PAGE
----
Each ‘Made in Great Britain’ sticker is only fixed – by hand – after going through a very demanding quality control process. When artists have been involved in creating the ware they place their signature on the bottom, stamping each one with authenticity.


Wedgwood’s prestige artist and master craftsman, Neil Bruce, has plenty of brushes to choose from. His job title is ‘raised pace gilder’ and involves ensuring the gold has the correct consistency. Neil joined Wedgwood in 2005 after a 30-year career as an artist at Royal Doulton. He is one of only two artists working on the high-end Prestige line. The plate arrives at his desk as plain white porcelain. “After stencilling it with the pattern it has its first firing. It comes back to be hand-painted then it’s fired again. On its third arrival, I apply 18-carat gold paint to the gold guidelines you can see. Every piece needs to be exactly the same.”


Lynne is a figurine maker. She packs clay into a plaster of Paris mold first with a palette knife and then again, more firmly, with a ‘knocker’. She trims the excess and withdraws the figurine with a tool called a ‘wagger’.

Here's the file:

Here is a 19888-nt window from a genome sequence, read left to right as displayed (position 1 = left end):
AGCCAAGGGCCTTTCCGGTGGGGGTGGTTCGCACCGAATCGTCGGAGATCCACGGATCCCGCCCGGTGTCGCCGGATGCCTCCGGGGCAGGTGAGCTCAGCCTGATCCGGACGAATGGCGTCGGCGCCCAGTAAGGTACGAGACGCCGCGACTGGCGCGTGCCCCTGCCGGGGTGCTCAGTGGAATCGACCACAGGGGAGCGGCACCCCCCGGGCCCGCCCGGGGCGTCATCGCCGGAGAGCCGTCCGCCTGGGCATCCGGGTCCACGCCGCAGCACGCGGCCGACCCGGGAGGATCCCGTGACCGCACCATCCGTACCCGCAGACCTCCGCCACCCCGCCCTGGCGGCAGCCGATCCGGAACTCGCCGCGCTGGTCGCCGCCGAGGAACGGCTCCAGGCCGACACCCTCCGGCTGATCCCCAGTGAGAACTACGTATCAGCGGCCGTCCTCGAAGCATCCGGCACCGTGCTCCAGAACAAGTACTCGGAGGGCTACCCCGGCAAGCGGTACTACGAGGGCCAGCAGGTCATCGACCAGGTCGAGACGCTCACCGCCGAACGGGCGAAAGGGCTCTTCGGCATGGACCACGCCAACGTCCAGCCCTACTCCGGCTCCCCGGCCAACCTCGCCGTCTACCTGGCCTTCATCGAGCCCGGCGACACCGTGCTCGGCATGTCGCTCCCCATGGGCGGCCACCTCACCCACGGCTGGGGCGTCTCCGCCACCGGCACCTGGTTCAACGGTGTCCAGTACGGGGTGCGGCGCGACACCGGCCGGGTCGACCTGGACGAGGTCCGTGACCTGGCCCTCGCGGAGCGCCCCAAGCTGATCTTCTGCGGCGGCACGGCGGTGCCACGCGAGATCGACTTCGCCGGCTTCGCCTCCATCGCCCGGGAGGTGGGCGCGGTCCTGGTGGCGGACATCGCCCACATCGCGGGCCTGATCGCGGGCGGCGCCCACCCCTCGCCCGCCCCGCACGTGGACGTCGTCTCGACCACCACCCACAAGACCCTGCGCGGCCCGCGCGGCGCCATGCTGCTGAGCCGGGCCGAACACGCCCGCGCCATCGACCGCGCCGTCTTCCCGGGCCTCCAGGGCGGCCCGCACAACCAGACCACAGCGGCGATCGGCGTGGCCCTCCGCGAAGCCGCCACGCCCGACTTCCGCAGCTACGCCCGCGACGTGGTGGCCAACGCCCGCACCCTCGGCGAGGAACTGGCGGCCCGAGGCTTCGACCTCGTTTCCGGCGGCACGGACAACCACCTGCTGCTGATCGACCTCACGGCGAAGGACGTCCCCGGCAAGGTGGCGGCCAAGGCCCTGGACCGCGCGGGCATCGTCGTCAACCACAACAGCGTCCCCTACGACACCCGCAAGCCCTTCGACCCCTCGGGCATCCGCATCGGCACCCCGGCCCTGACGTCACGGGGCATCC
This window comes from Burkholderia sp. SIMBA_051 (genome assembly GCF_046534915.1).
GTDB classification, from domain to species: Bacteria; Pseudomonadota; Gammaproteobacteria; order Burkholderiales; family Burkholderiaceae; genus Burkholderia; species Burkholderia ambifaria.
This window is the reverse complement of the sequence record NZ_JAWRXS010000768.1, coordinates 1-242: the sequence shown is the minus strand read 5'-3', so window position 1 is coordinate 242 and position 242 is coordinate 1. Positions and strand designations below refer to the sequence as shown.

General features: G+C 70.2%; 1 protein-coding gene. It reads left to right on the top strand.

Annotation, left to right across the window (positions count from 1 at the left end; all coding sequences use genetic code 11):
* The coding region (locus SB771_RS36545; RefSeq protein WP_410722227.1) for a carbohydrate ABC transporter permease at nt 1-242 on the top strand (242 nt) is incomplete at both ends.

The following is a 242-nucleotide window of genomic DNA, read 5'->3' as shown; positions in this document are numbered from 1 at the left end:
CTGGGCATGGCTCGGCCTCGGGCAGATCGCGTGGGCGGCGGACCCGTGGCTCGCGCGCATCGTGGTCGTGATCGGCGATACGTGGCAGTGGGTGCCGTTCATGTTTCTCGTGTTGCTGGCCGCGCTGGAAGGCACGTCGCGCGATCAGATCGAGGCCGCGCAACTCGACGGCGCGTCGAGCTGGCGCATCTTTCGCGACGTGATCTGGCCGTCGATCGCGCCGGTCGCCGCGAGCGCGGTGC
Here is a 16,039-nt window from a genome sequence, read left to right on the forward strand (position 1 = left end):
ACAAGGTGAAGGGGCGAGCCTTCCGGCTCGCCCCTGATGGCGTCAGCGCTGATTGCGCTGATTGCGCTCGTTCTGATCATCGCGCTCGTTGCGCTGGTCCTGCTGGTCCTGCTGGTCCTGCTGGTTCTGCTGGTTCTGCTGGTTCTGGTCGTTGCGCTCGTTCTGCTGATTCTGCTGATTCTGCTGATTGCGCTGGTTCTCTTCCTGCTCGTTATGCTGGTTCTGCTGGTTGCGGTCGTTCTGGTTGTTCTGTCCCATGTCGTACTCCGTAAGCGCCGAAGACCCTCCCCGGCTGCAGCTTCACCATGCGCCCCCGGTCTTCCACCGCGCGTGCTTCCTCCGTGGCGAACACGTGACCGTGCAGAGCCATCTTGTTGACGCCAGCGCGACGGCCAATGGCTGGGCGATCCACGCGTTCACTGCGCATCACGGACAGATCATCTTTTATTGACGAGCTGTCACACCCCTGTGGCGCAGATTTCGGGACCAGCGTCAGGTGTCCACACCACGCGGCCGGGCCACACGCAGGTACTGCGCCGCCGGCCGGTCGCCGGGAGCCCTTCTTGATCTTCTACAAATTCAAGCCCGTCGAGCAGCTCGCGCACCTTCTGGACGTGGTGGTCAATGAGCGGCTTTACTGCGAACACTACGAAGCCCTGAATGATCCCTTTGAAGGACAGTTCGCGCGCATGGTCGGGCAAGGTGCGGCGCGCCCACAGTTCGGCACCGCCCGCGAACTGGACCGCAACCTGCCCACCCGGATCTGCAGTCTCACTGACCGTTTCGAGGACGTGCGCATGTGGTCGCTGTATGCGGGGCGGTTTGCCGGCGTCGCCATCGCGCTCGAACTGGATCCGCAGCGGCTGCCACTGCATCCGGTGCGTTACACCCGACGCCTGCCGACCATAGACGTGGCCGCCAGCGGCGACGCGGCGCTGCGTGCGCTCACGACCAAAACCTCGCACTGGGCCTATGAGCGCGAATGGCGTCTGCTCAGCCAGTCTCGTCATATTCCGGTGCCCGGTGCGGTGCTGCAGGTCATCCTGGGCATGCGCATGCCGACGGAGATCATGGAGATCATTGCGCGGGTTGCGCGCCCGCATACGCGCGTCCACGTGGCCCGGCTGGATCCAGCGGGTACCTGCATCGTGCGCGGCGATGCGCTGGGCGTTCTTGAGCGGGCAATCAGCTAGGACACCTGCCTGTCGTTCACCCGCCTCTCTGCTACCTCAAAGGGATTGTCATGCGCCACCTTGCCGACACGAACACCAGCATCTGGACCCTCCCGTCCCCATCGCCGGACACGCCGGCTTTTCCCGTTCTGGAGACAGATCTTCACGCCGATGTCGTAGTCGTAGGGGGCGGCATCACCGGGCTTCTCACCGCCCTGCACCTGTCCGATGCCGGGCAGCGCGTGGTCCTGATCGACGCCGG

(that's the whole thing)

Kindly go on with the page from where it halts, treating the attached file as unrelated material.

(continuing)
Next to the Wedgwood design studio is a shelved space oozing with beautiful samples
of colour that adorn different types of material including glass. You can see how the creative team might feel inspired!


Neil Burton joined Wedgwood as an apprentice in 1972 and is now a master craftsman in Jasperware, the trademark blue pottery, which first inspired Josiah Wedgwood in the 17th century. “Not much has changed as far as processes go,” says Neil. “We still even use many of the original machines Wedgwood used.”


Next door to the factory lies the Wedgwood museum, with a glorious array of fantastic artefacts from the company’s rich history. These colour test samples on porcelain show the many experimental shades of blue.


The design studio next to the factory is a fabulous space: light-filled, interesting and inspiring. As well as reworking traditional designs, the team work on some incredibly innovative products including never-been-done-before Jasper plant pots and new ranges.

Here’s some behind the scenes pictures from when we visited the birthplace of the iconic ceramics brand that sends its products to adorn dining tables around the world…